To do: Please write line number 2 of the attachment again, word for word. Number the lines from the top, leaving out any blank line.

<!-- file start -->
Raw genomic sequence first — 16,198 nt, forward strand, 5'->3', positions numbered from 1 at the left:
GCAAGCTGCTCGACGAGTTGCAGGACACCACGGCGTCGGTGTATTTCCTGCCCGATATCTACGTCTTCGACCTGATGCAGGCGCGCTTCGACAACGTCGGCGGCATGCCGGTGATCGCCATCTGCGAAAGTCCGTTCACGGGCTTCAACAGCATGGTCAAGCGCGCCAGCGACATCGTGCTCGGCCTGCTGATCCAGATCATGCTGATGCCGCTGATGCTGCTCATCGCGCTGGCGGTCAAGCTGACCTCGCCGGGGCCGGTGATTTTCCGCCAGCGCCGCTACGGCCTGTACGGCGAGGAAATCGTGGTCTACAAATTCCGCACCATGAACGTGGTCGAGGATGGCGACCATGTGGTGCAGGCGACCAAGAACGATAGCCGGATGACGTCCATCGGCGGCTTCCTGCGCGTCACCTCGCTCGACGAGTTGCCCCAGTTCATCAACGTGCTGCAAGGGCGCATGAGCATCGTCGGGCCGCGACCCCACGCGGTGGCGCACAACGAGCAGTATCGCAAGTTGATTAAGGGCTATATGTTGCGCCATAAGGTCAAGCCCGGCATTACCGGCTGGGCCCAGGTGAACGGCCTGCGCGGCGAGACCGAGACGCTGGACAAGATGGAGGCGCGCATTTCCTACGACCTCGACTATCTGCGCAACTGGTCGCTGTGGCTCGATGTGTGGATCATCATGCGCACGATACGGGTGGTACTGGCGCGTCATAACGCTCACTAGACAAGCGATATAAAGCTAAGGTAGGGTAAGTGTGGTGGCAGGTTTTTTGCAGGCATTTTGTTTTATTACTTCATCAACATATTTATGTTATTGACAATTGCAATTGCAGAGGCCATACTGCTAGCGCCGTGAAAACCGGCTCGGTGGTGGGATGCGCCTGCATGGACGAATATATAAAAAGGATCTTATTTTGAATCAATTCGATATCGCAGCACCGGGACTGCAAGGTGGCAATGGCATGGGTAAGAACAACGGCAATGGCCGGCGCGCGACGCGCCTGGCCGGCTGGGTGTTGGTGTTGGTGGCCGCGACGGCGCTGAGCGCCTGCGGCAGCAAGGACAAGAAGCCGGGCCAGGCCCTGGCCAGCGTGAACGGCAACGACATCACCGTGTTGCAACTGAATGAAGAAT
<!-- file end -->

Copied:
GCAAGCTGCTCGACGAGTTGCAGGACACCACGGCGTCGGTGTATTTCCTGCCCGATATCTACGTCTTCGACCTGATGCAGGCGCGCTTCGACAACGTCGGCGGCATGCCGGTGATCGCCATCTGCGAAAGTCCGTTCACGGGCTTCAACAGCATGGTCAAGCGCGCCAGCGACATCGTGCTCGGCCTGCTGATCCAGATCATGCTGATGCCGCTGATGCTGCTCATCGCGCTGGCGGTCAAGCTGACCTCGCCGGGGCCGGTGATTTTCCGCCAGCGCCGCTACGGCCTGTACGGCGAGGAAATCGTGGTCTACAAATTCCGCACCATGAACGTGGTCGAGGATGGCGACCATGTGGTGCAGGCGACCAAGAACGATAGCCGGATGACGTCCATCGGCGGCTTCCTGCGCGTCACCTCGCTCGACGAGTTGCCCCAGTTCATCAACGTGCTGCAAGGGCGCATGAGCATCGTCGGGCCGCGACCCCACGCGGTGGCGCACAACGAGCAGTATCGCAAGTTGATTAAGGGCTATATGTTGCGCCATAAGGTCAAGCCCGGCATTACCGGCTGGGCCCAGGTGAACGGCCTGCGCGGCGAGACCGAGACGCTGGACAAGATGGAGGCGCGCATTTCCTACGACCTCGACTATCTGCGCAACTGGTCGCTGTGGCTCGATGTGTGGATCATCATGCGCACGATACGGGTGGTACTGGCGCGTCATAACGCTCACTAGACAAGCGATATAAAGCTAAGGTAGGGTAAGTGTGGTGGCAGGTTTTTTGCAGGCATTTTGTTTTATTACTTCATCAACATATTTATGTTATTGACAATTGCAATTGCAGAGGCCATACTGCTAGCGCCGTGAAAACCGGCTCGGTGGTGGGATGCGCCTGCATGGACGAATATATAAAAAGGATCTTATTTTGAATCAATTCGATATCGCAGCACCGGGACTGCAAGGTGGCAATGGCATGGGTAAGAACAACGGCAATGGCCGGCGCGCGACGCGCCTGGCCGGCTGGGTGTTGGTGTTGGTGGCCGCGACGGCGCTGAGCGCCTGCGGCAGCAAGGACAAGAAGCCGGGCCAGGCCCTGGCCAGCGTGAACGGCAACGACATCACCGTGTTGCAACTGAATGAAGAAT